Vertebral compression fractures are quite common in older women with osteoporosis, but they often go undiagnosed. They commonly happen when you lift up a heavy object — the excessive force causes tiny fractures to form in one of your vertebrae. While vertebral compression fractures often heal on their own, surgical treatment is often a better option — natural healing often relieves pain, but sometimes doesn't fully restore its shape. If you think that you may have fractured one of your vertebrae, read on to learn more about the symptoms and how it can be treated.
What Are the Symptoms of a Vertebral Compression Fracture?
The most common symptom of a vertebral compression fracture is pain, and the pain becomes worse when you place some type of load on your spine. For example, the pain may worsen when you stand up or when you're carrying heavy objects. Depending on the extent of the fracture, the pain may be mild or severe.
In addition to pain, a vertebral compression fracture also creates a minor spinal deformity. This is due to the fact that the fractured vertebra partially collapses in on itself. Due to the change in the way that your spine is shaped, you may lose some height or your posture may slightly slouch forward when you stand up.
How Is a Vertebral Compression Fracture Diagnosed?
Your doctor can confirm that you have a vertebral compression fracture using diagnostic imaging such as an MRI or a CT scan. Afterward, you and your doctor can discuss your options for treatment.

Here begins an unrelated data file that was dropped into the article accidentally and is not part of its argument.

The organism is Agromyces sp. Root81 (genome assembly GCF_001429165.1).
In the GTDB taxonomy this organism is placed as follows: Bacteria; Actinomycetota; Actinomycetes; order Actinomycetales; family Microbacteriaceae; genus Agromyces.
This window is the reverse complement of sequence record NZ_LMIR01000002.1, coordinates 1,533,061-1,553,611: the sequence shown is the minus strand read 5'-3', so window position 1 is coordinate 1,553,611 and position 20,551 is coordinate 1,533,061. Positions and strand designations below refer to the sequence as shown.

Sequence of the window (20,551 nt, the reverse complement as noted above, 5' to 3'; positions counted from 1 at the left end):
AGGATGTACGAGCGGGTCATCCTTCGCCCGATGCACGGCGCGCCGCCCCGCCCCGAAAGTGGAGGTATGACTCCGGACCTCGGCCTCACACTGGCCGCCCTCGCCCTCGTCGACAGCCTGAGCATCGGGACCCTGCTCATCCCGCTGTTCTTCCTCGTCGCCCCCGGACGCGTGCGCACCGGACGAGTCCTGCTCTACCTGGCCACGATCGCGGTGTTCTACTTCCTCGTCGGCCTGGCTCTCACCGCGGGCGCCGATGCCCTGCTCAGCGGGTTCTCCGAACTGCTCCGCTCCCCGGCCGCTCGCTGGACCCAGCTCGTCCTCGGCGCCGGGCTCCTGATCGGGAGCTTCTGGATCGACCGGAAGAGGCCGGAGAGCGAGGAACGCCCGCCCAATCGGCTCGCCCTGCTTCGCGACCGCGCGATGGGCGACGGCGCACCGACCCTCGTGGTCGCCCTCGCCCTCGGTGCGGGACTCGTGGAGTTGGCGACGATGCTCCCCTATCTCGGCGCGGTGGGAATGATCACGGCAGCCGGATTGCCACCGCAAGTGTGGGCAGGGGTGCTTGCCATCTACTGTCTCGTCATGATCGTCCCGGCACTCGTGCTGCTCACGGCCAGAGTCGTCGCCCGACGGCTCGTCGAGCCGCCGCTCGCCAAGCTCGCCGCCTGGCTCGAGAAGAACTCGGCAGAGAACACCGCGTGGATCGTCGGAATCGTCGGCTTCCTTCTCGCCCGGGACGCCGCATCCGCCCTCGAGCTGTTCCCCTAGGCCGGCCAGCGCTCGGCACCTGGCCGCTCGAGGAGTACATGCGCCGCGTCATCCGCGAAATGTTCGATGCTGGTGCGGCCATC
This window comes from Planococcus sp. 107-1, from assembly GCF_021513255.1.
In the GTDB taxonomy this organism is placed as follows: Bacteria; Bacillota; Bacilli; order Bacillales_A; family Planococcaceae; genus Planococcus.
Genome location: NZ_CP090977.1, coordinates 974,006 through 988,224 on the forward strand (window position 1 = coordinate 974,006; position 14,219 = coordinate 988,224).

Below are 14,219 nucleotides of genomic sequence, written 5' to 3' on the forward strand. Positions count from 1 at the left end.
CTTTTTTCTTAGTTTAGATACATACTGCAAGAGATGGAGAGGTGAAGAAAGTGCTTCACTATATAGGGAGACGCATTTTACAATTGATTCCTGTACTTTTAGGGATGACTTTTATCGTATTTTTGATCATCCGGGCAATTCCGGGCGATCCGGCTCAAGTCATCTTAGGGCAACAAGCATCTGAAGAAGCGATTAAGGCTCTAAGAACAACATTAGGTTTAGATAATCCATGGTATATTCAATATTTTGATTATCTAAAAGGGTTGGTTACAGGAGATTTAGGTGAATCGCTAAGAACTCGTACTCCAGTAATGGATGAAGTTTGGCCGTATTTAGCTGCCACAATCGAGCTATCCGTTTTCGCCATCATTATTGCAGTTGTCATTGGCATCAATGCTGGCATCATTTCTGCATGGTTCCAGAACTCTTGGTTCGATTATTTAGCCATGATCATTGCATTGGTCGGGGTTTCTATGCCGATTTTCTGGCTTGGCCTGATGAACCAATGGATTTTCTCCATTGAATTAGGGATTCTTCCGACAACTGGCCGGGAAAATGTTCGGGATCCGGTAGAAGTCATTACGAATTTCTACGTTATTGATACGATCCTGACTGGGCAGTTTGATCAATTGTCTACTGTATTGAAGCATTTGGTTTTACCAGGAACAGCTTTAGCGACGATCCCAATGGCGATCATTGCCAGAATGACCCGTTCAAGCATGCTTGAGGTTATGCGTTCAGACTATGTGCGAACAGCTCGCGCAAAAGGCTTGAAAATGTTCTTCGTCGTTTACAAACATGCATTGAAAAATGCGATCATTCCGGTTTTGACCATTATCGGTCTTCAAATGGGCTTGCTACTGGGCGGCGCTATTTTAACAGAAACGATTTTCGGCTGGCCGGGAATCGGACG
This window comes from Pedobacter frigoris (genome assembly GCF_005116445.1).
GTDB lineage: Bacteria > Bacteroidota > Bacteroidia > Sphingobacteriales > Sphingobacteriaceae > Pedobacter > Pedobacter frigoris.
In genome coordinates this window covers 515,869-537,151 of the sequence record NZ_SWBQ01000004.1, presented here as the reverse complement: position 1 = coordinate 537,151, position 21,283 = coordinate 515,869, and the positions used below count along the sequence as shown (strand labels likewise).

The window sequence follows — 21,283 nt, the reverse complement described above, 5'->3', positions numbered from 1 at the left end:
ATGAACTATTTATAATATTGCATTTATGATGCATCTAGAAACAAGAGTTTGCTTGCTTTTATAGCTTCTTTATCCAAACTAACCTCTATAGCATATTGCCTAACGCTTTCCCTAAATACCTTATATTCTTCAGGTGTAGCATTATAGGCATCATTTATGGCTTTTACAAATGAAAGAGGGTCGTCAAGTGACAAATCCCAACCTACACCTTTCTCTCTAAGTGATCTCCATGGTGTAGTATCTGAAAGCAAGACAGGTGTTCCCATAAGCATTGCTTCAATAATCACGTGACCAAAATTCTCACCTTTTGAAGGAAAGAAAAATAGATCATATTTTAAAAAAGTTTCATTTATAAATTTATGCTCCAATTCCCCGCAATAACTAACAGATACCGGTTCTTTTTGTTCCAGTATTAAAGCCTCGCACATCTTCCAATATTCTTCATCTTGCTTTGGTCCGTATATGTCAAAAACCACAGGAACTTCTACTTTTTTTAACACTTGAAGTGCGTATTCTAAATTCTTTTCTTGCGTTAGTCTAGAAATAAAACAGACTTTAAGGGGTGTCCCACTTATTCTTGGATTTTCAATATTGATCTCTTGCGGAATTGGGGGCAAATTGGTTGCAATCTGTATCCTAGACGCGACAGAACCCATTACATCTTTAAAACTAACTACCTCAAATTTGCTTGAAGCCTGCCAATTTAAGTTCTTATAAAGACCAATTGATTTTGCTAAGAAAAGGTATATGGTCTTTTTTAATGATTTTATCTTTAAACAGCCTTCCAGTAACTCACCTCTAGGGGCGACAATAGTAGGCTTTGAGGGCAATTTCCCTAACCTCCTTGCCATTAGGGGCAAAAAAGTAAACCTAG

What Treatment Options Are Available for a Vertebral Compression Fracture?
Conservative treatment involves simply resting until your fractured vertebra heals up on its own. Pain typically begins to subside quickly and is often gone entirely by about three months. You may wish to wear a back brace during this time to help stabilize your spine, which can help reduce pain and allow your vertebra to heal.
Surgical treatment is another option that you can consider for your vertebral compression fracture. This is usually accomplished by a procedure called kyphoplasty. During kyphoplasty, a back surgeon uses an X-ray machine to guide a needle into the fractured area of your vertebra. A balloon comes out of the tip of the needle and inflates, which restores the natural height of the compressed vertebra and creates an open cavity within it. Afterward, bone cement is injected into the cavity. The bone cement will harden rapidly and stabilize your spine.
One caveat of kyphoplasty is that it works best when it's performed immediately after your vertebral compression fracture. As your vertebra heals naturally, it will begin to harden. This makes it difficult for the balloon to expand enough to restore the full height of your vertebra.
Unfortunately, this can make deciding on the correct course of treatment rather tricky. Conservative treatment may not show results for three months, whereas kyphoplasty often won't work well after such a long amount of time. To make matters more complicated, vertebral compression fractures often heal into their compressed state — the vertebra may not regain enough height to prevent the fracture from affecting your posture.
What Should You Do if You Think You Have a Vertebral Compression Fracture?
If you think that you have a vertebral compression fracture, the best option is to schedule an appointment with your doctor and confirm that a fracture is what's causing your back pain. If it's confirmed, you can ask for a referral to a back surgeon in your area to discuss if you're a good candidate for kyphoplasty. If you're comfortable with the surgery, it's worth considering — pain relief is often immediate and you'll minimize the chance of your vertebral compression fracture affecting your posture.
Talk to qualified back surgeons today about your suspected vertebral compression fracture.